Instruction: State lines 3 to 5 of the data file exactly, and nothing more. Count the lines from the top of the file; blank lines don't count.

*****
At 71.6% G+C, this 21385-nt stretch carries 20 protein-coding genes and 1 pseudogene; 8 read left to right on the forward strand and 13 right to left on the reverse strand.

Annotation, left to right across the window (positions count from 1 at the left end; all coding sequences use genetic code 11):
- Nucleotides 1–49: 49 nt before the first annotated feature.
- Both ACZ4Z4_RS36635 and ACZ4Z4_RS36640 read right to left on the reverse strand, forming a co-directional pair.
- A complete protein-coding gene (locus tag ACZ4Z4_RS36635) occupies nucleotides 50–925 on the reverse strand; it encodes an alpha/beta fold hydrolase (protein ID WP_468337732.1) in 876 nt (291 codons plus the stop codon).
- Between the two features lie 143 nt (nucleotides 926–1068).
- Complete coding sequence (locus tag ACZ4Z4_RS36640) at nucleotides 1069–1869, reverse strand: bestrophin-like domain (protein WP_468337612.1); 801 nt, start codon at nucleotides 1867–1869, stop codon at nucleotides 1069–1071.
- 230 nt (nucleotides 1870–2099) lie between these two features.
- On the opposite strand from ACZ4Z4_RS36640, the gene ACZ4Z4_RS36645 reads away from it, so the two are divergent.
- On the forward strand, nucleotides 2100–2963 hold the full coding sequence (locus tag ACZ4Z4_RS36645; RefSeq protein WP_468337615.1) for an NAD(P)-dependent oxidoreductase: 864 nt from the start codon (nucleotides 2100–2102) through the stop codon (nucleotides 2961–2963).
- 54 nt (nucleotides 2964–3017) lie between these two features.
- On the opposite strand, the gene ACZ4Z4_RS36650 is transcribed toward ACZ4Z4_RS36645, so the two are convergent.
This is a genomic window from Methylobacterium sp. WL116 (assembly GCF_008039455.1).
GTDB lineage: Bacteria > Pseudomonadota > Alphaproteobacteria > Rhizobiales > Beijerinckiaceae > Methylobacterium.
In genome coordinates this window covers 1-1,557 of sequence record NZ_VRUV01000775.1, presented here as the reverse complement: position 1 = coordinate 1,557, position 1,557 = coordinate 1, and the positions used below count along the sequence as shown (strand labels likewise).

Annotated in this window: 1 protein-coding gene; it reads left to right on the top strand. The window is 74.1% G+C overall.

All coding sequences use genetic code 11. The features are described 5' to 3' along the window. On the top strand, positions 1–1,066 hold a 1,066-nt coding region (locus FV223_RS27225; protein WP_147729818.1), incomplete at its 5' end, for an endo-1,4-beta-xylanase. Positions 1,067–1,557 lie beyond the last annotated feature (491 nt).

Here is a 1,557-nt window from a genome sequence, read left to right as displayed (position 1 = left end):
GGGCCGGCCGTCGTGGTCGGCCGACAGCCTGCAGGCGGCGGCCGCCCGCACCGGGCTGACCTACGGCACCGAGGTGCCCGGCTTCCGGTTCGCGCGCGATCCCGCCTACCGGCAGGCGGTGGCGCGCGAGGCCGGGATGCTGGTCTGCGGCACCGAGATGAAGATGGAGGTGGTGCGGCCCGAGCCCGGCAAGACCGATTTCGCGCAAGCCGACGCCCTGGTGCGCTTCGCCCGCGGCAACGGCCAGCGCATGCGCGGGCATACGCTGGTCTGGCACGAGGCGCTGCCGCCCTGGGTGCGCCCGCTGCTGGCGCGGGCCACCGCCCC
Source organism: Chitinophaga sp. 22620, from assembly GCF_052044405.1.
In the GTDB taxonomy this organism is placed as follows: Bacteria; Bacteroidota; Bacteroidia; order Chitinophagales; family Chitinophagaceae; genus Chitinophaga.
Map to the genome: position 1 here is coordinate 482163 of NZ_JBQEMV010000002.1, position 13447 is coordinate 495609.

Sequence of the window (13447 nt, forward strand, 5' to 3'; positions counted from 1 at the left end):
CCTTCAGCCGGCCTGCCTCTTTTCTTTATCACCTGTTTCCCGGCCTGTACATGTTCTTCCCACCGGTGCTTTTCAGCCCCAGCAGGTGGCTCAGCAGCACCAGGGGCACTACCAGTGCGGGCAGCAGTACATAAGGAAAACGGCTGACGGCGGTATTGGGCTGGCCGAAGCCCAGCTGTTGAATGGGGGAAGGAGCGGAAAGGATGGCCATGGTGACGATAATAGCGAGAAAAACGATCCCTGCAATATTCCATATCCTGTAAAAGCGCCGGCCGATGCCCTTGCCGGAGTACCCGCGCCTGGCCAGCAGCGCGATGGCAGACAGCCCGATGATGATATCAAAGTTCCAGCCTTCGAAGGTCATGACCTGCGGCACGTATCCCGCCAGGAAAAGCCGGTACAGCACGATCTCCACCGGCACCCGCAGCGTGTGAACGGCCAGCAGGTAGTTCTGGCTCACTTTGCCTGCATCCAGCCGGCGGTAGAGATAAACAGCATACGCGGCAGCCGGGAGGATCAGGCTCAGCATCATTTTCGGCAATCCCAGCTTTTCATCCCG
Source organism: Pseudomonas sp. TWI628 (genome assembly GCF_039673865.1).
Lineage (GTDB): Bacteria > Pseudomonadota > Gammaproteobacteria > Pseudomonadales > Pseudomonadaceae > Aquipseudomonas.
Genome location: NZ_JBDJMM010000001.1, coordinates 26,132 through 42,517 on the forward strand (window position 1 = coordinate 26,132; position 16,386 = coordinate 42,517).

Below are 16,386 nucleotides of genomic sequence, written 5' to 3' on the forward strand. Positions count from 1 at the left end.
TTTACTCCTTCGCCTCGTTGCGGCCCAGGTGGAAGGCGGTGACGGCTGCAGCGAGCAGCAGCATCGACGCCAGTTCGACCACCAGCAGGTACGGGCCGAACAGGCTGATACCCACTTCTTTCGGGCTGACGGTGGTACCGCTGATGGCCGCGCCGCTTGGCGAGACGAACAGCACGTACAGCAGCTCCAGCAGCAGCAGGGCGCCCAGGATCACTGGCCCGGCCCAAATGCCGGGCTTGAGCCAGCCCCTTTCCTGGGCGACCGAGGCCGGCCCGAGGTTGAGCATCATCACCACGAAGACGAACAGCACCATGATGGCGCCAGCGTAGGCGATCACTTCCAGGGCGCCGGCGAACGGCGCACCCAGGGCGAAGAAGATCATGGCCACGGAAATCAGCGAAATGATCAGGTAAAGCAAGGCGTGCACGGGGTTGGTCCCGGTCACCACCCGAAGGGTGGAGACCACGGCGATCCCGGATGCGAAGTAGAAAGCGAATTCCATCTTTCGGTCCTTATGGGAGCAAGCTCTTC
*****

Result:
- Nucleotides 1–49: 49 nt before the first annotated feature.
- Both ACZ4Z4_RS36635 and ACZ4Z4_RS36640 read right to left on the reverse strand, forming a co-directional pair.
- A complete protein-coding gene (locus tag ACZ4Z4_RS36635) occupies nucleotides 50–925 on the reverse strand; it encodes an alpha/beta fold hydrolase (protein ID WP_468337732.1) in 876 nt (291 codons plus the stop codon).